In 1964 Muroga embarked on a teaching career in the University of Illinois. Muroga published a book on threshold logic in 1971 by John Wiley, which has been popular among neuro network researchers. With Ibaraki Toshihide, Taguchi Tomoyasu and students, Muroga devised a way to minimize the number of logic gates, the number of levels in a logic circuit, or others, by extending a threshold logic to integer programming logic design. In the case of traditional logic design theory based on Boolean Algebra, a minimal sum or a minimal product is first derived and then it is converted into a transistor circuit. Thus, it is very difficult to minimize the number of logic gates, or the number of levels in a logic circuit. In contrast to this, threshold logic can be easily extended into integer programming because it is formulated in inequalities. This introduced for the first time the concept of an absolute minimization of the number of gates or interconnections in a logic circuit into logic design theory.

Extending this notion, with his students, Hung-Chi Lai and Sakurai Akito, parallel adders and logic circuits for the parity function were designed with a minimum number of NOR gates, regardless of how many input variables the adders or the parity circuits have. This solved a problem known to be difficult, because designers can try to design logic circuits for a small number of input variables, but there has been no way to confirm the minimality of their designs. The parallel adders are completely different from traditional carry-ripple adders, which is a cascade of full adders. These parallel adders have unique properties, such as the minimality of the number of interconnections among NOR gates.

The process of logic design based on integer programming is too time consuming, when a logic circuit is to be designed consisting of many logic gates. With a visiting scholar, Kambayashi Yahiko, and students, Muroga developed another logic design method that can design large circuits in a short time without necessarily minimizing the number of logic gates, observing the nature of many minimized logic circuits derived by the logic design based on integer programming. This method is called the "Transduction method". In the case of traditional logic design, designers end design efforts once logic circuits are obtained for the logic functions. In contrast to this, the transduction method is a simplification of any logic circuit designed by any design means. Thus the outcome cannot be worse than the original logic circuit. The simplification of a logic circuit is done by transformations of a logic circuit without changing any of its output functions and also a reduction of unnecessary interconnections based on a new concept called permissible functions. The transduction method has been adopted as the de facto industry standard for designing the best logic circuits by major CAD companies. The method has been taught at some universities.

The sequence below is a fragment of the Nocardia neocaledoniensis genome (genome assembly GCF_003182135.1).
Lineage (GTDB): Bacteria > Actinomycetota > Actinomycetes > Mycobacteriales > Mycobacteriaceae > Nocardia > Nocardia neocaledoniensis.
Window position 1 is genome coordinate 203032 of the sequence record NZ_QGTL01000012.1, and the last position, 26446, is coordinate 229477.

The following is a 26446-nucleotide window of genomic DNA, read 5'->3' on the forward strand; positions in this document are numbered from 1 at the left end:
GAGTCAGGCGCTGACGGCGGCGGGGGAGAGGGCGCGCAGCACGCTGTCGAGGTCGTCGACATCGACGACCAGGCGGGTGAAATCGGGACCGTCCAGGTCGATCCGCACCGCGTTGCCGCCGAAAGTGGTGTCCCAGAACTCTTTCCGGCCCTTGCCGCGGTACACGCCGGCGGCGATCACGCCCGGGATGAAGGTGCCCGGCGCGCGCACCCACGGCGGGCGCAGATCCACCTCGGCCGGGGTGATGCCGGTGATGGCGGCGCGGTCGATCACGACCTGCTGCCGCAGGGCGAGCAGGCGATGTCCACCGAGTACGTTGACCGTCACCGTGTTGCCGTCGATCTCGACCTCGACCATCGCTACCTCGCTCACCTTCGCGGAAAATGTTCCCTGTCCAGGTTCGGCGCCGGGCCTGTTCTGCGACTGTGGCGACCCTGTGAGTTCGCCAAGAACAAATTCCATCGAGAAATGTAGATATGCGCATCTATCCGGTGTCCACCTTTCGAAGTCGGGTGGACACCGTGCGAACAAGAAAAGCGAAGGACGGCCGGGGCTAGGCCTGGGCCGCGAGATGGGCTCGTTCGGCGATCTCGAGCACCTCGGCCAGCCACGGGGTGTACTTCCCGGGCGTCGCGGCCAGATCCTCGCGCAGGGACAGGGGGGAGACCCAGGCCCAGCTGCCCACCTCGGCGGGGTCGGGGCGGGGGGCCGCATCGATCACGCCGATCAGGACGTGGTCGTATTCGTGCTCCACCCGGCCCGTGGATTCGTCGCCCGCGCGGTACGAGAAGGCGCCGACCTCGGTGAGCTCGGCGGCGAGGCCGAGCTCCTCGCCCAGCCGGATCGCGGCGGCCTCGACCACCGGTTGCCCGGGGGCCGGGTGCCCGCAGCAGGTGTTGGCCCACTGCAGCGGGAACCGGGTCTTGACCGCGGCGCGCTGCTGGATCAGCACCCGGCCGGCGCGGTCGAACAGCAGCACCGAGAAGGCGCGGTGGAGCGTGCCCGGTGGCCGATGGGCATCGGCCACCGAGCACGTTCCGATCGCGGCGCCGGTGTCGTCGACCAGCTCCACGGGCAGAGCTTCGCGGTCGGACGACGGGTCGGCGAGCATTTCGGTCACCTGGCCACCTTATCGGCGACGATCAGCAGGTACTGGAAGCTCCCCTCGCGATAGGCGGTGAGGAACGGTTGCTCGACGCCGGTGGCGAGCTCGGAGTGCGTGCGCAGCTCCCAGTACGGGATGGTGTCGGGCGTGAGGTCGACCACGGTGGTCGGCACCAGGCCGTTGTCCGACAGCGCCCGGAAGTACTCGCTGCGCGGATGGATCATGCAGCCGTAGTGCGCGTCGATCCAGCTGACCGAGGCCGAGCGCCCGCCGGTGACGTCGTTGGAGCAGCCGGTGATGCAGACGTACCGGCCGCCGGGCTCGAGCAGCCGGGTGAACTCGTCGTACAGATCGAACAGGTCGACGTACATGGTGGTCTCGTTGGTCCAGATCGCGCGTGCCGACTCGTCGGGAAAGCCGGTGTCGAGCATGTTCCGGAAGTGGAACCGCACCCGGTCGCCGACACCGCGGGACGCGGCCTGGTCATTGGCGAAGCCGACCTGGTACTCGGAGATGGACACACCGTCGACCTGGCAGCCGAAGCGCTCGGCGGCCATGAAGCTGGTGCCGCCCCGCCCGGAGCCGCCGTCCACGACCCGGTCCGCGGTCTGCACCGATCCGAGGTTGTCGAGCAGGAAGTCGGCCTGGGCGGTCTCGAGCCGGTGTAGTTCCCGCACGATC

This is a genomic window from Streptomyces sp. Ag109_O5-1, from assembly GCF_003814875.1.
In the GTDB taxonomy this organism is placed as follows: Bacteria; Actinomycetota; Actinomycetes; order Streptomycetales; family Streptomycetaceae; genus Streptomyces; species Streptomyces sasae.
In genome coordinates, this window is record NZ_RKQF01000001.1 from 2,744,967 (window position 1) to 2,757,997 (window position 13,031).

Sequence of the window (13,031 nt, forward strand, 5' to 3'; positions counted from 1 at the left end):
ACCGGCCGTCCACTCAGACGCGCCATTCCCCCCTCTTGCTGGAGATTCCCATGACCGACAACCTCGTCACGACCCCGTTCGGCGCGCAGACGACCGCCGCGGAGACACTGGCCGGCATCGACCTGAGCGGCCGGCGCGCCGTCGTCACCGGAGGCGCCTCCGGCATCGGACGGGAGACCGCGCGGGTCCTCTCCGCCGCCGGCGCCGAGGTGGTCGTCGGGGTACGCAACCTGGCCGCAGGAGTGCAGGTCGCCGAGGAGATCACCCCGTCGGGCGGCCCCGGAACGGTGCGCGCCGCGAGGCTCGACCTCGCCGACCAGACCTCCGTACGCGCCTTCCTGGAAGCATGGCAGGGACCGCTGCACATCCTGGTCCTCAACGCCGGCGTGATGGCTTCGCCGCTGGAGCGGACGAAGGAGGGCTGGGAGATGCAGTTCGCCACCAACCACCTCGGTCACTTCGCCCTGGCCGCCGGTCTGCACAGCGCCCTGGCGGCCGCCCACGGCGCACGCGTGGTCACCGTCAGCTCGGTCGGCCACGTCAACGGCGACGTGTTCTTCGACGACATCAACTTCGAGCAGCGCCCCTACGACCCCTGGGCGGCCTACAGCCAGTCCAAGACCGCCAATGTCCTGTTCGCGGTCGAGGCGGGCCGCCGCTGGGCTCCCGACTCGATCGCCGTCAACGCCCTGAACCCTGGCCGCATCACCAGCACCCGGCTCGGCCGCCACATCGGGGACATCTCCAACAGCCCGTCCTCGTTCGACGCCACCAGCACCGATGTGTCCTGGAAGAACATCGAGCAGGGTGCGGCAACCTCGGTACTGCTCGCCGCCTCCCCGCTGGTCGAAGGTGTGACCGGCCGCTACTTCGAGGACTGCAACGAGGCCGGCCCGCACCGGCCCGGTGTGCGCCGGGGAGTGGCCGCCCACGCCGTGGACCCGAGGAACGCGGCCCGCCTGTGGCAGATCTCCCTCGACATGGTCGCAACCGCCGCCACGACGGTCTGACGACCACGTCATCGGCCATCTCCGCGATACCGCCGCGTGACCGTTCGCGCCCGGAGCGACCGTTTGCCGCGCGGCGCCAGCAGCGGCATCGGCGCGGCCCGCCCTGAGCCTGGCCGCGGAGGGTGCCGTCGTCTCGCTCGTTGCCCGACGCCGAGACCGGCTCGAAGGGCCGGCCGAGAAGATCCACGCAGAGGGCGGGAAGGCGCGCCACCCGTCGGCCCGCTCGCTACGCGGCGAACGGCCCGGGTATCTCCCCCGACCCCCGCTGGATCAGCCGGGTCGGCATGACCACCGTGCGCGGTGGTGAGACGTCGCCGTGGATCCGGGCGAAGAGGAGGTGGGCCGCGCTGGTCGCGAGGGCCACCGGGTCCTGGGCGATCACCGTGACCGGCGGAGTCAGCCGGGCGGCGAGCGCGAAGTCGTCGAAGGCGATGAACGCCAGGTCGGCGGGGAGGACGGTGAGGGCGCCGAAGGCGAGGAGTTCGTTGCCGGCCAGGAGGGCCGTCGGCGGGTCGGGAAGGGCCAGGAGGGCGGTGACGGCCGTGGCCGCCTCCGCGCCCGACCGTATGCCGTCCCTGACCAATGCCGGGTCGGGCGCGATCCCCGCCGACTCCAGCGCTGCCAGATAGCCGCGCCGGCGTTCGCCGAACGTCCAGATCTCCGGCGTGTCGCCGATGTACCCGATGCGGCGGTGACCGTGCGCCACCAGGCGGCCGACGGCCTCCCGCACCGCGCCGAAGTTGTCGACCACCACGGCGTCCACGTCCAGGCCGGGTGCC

In addition to many papers on his research, Muroga has contributed articles to Encyclopaedia Britannica and many other handbooks. Muroga plans to revise his VLSI system design book, which was published by John Wiley in 1982 and translated into Russian and other languages.

Muroga had taught at the University of Illinois for 38 years until 2002. Among his graduate students, many have highly successful careers in industry, such as vice presidents of Dell Computer, Sun Microsystems, Silicon Graphics and also C.E.O. of United Microelectronics. ÝHis name will live on in the Department of Computer Science in the form of two endowed positions named in his honor. Former Dell Computer executive Douglas MacGregor established the Faiman and Muroga Professorship, now held by Professor Marc Snir, and former Toshiba executive, Matsushita Shigenori, with others established the Muroga Fellowship.

Muroga died on December 9, 2009.

(As of Aug 22, 2003)